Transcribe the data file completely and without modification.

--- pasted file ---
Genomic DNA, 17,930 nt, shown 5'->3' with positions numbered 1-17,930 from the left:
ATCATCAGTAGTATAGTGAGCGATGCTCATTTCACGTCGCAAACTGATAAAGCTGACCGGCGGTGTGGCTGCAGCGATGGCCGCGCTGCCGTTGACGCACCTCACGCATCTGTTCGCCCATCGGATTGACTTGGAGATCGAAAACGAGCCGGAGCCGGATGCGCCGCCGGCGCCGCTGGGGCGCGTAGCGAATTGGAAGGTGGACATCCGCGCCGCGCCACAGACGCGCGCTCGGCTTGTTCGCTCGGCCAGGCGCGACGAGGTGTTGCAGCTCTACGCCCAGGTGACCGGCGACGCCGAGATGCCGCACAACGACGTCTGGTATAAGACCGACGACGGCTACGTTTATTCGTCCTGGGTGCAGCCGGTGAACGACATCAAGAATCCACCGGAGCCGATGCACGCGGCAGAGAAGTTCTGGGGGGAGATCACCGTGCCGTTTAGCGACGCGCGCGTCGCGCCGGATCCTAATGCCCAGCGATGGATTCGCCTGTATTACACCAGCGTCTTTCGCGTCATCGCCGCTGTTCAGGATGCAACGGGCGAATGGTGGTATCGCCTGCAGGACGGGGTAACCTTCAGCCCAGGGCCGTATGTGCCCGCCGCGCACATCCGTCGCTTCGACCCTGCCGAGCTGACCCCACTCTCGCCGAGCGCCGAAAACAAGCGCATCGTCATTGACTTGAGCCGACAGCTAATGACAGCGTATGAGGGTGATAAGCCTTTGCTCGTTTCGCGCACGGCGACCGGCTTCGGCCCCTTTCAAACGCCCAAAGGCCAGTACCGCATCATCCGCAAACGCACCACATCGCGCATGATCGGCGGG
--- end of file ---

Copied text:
Genomic DNA, 17,930 nt, shown 5'->3' with positions numbered 1-17,930 from the left:
ATCATCAGTAGTATAGTGAGCGATGCTCATTTCACGTCGCAAACTGATAAAGCTGACCGGCGGTGTGGCTGCAGCGATGGCCGCGCTGCCGTTGACGCACCTCACGCATCTGTTCGCCCATCGGATTGACTTGGAGATCGAAAACGAGCCGGAGCCGGATGCGCCGCCGGCGCCGCTGGGGCGCGTAGCGAATTGGAAGGTGGACATCCGCGCCGCGCCACAGACGCGCGCTCGGCTTGTTCGCTCGGCCAGGCGCGACGAGGTGTTGCAGCTCTACGCCCAGGTGACCGGCGACGCCGAGATGCCGCACAACGACGTCTGGTATAAGACCGACGACGGCTACGTTTATTCGTCCTGGGTGCAGCCGGTGAACGACATCAAGAATCCACCGGAGCCGATGCACGCGGCAGAGAAGTTCTGGGGGGAGATCACCGTGCCGTTTAGCGACGCGCGCGTCGCGCCGGATCCTAATGCCCAGCGATGGATTCGCCTGTATTACACCAGCGTCTTTCGCGTCATCGCCGCTGTTCAGGATGCAACGGGCGAATGGTGGTATCGCCTGCAGGACGGGGTAACCTTCAGCCCAGGGCCGTATGTGCCCGCCGCGCACATCCGTCGCTTCGACCCTGCCGAGCTGACCCCACTCTCGCCGAGCGCCGAAAACAAGCGCATCGTCATTGACTTGAGCCGACAGCTAATGACAGCGTATGAGGGTGATAAGCCTTTGCTCGTTTCGCGCACGGCGACCGGCTTCGGCCCCTTTCAAACGCCCAAAGGCCAGTACCGCATCATCCGCAAACGCACCACATCGCGCATGATCGGCGGG